A new report from the consultancy Ipsos demonstrates that sustainable packaging is no longer a choice for companies, but a necessity. Packaging is a tool that companies can use to profile themselves as a sustainable organisation and thereby attract additional consumers.
The chilling warning from the World Economic Forum that when measured by weight, there will be more plastic in the oceans than fish by 2050, is no longer new information. 50 years after the recycling logo was introduced, sustainable packaging has made inroads into consumers’ consciousness and their expectations of companies have increased correspondingly.
A new publication released by French-based consultancy, Ipsos, documents why today’s consumers are highly aware of the impact plastic packaging has on the world’s oceans and are therefore demanding sustainable packaging. Titled ‘The Third Moment of Truth’, the report is part of Ipsos’ regular ‘Game Changers’ series. Crucially, the report provides concrete information on how and why packaging will play a new role in the future – not only as a way for companies to profile themselves as green organisations, but also as a way to appeal to consumers.
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The report highlights a number of companies tapping into the consumer driven trend for sustainable packaging. One of them is the Danish brewery giant Carlsberg, which has developed a six-pack of beer where the beer cans are glued together rather than wrapped in plastic. The ubiquitous coffee chain Starbucks is also taking a role commensurate with its global impact by developing a new lid for its to-go coffee cups and removing straws from its stores. The report by Ipsos documents that almost fifty per cent of consumers support regulations on plastic that limit for example, the use of plastic straws. Furthermore, up to 80 per cent of global consumers believe we are heading towards an environmental catastrophe if we fail to make dramatic changes to our behaviour immediately.
What should companies do?
To meet the demand for sustainable packaging, companies should assume environmental leadership. The report outlines three main ways they can do so: via the use of new technology, compostable material or rethinking known formats, where Carlsberg’s new six-pack design is a good example of the latter. The conclusion is the companies taking an environmental leadership position are the ones who will reap rewards. For example, in the case of Starbucks, 48 per cent in the 18 – 34 age group reported feeling more positive towards the brand after the company’s announcement. Furthermore, 82 per cent of American consumers agree that companies should actively support the reuse of the products they produce.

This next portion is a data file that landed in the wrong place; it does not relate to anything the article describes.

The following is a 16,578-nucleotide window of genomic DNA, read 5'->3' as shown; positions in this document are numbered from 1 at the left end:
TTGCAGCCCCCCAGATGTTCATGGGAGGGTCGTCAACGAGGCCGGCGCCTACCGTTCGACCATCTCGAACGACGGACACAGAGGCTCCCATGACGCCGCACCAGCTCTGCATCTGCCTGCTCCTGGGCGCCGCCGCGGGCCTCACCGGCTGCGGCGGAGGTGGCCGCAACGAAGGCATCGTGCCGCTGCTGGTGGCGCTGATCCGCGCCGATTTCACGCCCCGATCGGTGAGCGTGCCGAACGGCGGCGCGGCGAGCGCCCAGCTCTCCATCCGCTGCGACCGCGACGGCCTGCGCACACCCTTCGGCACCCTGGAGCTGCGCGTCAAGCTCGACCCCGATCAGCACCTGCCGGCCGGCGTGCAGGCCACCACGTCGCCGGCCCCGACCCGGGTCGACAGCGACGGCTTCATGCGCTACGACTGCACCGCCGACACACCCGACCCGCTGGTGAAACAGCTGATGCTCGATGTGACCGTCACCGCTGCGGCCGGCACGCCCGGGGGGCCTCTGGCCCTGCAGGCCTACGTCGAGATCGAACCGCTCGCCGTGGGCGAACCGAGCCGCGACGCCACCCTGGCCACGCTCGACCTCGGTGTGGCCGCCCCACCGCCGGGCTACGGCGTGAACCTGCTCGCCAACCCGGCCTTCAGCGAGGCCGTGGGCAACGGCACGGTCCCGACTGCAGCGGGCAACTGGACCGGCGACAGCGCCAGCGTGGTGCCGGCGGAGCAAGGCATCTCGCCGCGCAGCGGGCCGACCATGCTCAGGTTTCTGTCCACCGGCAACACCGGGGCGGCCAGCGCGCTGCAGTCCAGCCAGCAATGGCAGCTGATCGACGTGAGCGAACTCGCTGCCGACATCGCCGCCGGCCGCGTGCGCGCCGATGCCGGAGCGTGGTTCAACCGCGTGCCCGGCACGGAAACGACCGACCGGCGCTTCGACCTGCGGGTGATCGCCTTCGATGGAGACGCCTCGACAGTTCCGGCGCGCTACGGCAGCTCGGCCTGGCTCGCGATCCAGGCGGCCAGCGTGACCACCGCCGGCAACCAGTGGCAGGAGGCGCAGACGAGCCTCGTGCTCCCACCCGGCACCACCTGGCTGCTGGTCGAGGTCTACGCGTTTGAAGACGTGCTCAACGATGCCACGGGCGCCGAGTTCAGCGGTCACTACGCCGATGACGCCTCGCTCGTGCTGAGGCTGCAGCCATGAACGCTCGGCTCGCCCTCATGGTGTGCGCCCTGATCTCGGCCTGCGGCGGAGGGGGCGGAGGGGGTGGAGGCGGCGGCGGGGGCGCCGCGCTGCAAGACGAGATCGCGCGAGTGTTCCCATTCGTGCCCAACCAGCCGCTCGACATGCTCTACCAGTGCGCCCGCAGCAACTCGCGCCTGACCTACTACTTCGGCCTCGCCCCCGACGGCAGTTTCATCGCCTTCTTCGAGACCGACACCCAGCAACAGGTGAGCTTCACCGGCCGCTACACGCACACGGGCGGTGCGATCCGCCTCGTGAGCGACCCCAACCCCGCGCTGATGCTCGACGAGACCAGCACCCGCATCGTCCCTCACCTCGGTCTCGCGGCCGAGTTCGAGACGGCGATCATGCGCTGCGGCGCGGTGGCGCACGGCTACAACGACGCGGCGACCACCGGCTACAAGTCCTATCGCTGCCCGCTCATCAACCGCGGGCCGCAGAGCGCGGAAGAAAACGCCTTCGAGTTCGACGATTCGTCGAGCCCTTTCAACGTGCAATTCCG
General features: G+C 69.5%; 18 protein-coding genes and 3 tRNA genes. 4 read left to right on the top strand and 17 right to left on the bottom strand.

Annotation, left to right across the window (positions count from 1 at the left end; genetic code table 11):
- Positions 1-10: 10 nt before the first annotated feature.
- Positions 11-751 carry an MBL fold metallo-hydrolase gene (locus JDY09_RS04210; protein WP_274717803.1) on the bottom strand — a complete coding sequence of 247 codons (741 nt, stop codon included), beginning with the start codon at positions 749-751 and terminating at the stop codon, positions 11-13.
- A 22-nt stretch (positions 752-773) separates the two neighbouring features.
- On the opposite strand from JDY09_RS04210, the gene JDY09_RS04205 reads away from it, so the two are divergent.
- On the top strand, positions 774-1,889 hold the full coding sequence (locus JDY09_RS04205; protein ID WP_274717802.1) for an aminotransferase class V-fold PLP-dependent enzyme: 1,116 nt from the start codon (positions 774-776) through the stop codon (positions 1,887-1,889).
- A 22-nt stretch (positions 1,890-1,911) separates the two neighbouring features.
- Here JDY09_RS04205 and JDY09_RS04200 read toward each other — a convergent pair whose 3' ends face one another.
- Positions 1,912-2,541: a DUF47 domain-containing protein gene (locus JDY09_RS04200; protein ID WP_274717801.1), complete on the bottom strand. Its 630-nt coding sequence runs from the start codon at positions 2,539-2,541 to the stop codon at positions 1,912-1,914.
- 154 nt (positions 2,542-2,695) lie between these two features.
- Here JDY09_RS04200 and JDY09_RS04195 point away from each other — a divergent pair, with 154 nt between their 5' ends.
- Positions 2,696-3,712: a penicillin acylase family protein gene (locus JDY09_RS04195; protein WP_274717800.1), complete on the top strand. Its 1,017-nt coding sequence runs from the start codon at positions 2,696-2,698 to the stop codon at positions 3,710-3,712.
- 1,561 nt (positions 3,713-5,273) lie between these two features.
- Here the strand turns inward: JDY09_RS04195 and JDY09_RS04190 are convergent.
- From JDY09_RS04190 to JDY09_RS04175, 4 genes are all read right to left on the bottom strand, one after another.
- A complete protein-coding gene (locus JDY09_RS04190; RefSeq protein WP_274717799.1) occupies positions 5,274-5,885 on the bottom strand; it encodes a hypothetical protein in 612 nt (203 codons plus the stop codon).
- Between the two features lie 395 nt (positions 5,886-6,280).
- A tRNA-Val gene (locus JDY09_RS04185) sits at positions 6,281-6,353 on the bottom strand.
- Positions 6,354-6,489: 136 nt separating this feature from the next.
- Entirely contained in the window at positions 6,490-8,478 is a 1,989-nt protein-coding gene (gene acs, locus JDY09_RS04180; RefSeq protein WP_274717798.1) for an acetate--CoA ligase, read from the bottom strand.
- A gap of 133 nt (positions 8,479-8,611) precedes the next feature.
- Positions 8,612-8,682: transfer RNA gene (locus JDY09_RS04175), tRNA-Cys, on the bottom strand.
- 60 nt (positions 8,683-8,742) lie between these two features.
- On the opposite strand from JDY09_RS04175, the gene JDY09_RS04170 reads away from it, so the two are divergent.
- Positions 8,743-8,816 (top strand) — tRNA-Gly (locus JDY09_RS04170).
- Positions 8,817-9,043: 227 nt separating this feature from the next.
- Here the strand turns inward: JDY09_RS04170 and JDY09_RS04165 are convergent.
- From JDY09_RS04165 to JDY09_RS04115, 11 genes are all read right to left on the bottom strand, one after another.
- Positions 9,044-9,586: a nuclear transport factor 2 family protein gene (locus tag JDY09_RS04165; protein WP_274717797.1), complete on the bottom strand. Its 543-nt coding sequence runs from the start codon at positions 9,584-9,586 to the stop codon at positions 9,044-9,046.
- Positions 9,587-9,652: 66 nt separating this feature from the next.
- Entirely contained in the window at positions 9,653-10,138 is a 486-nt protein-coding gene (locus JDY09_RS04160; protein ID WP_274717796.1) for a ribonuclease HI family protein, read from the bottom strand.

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Sustainable packaging in the future
Ian Payne, global lead in pack testing development at Ipsos states: ‘We are facing a decisive milestone, where larger questions are being raised about the fundamental aspects of packaging design. Consumers will most likely reward companies who seize the opportunity. In addition, packaging gives companies a genuine possibility to differentiate themselves in a meaningful way, which can directly influence consumers’ choices.
This statement is confirmed by the well-known Danish liquorice brand, Lakrids by Bülow:”Lakrids by Bülow makes use of sustainable packaging as much as possible. Two of the most important parameters in our rebranding exercise have been to define an iconic shape and find materials that result in our consumers being able to enjoy our products with a clean conscience. Going forward, one of our largest challenges will be recycling much more than we currently do. We have already taken the first step by switching all our jars to 100 percent recycled plastic,” says Fredrik R. Nilsson, CEO of Lakrids by Bülow.